There are two ways a case can start. The police officer can place the person on investigative hold or they can direct file the case with the Court. The following describes what happens in both situations.
The police arrest someone and write a report. This report summarizes the events leading up to the arrest and provides witness names and other relevant information.
A prosecutor then decides whether to file charges and, if so, what charges to file. The prosecutor decides whether to charge the crime as a felony or a misdemeanor. The prosecutor can file charges on all the crimes for which the police arrested the defendant, or can decide to file fewer charges or more charges than were included in the arrest report.
Because defendants have a right to a speedy trial, the prosecutor must generally file charges within 72 hours of the first advisement when the defendant is in custody.
The first hearings after arrest will be:
This is the first time the arrested defendant is brought to court. During this hearing, the Judge will advise the defendant that they are under “investigation”. This means the prosecutor has not filed charges yet. The Judge will advise the defendant what crime they are being investigated for committing. Bond will be set, except for cases involving investigations of homicides.
This occurs after the prosecutor files charges. During this hearing, the Judge will advise the defendant what crime or crimes they are charged with committing. The Judge may also hear arguments to reduce bond.
A hearing in which the defendant may ask the Court to reduce the set amount of bond. Bond is an amount of money which is required to get out of jail and acts as a guarantee that the defendant will appear in court as ordered. The bond will remain in force until the case is resolved. The posting of bond does not mean the case is over. You cannot pay to have a criminal case dismissed or thrown out. If the defendant does not come to court after posting bond, the bond will be forfeited and the defendant will be arrested.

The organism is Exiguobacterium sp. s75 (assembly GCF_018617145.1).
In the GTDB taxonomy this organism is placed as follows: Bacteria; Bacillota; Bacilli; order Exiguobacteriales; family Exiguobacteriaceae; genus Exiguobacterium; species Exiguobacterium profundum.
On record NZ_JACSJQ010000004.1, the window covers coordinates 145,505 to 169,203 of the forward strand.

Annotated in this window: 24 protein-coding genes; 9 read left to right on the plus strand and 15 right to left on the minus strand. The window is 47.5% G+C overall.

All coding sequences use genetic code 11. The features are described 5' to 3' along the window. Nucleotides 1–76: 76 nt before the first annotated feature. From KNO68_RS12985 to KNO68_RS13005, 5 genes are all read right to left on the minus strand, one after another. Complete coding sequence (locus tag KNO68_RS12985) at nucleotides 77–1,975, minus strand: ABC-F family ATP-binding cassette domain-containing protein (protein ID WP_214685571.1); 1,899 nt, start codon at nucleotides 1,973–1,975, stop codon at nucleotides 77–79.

For cases involving felony charges a Preliminary Hearing is scheduled:
At this hearing, the prosecutor will be required to present sufficient evidence to prove that it is more likely than not that the defendant committed the crime or crimes he or she is charged with committing. The prosecutor is not required to put on all of their evidence or even the testimony of the victim. The Court will allow statements of witnesses to come into evidence through a detective or other police officer. The defendant will not testify. With few exceptions, only persons charged with a class 1, 2, or 3 felony, or who are in jail on a class 4, 5, or 6 felony, are entitled to this hearing. Any person may waive the right to a preliminary hearing. Waiving the hearing is not unusual and is done to keep open a plea bargain. By waiving a preliminary hearing, the defendant does not waive any other of his or her rights.
After hearing, if the Judge decides sufficient evidence exists, the case will be bound over to District Court for arraignment. For more information on felony cases, refer to www.courts.state.co.us.
The police officer serves someone with a summons and complaint and writes a report. The report summarizes the events leading up to the summons and complaint and provides witnesses names and other relevant information. The police officer files the summons and complaint and report with the Court. The first appearance of the defendant will be an Arraignment and the court date is listed on the summons and complaint.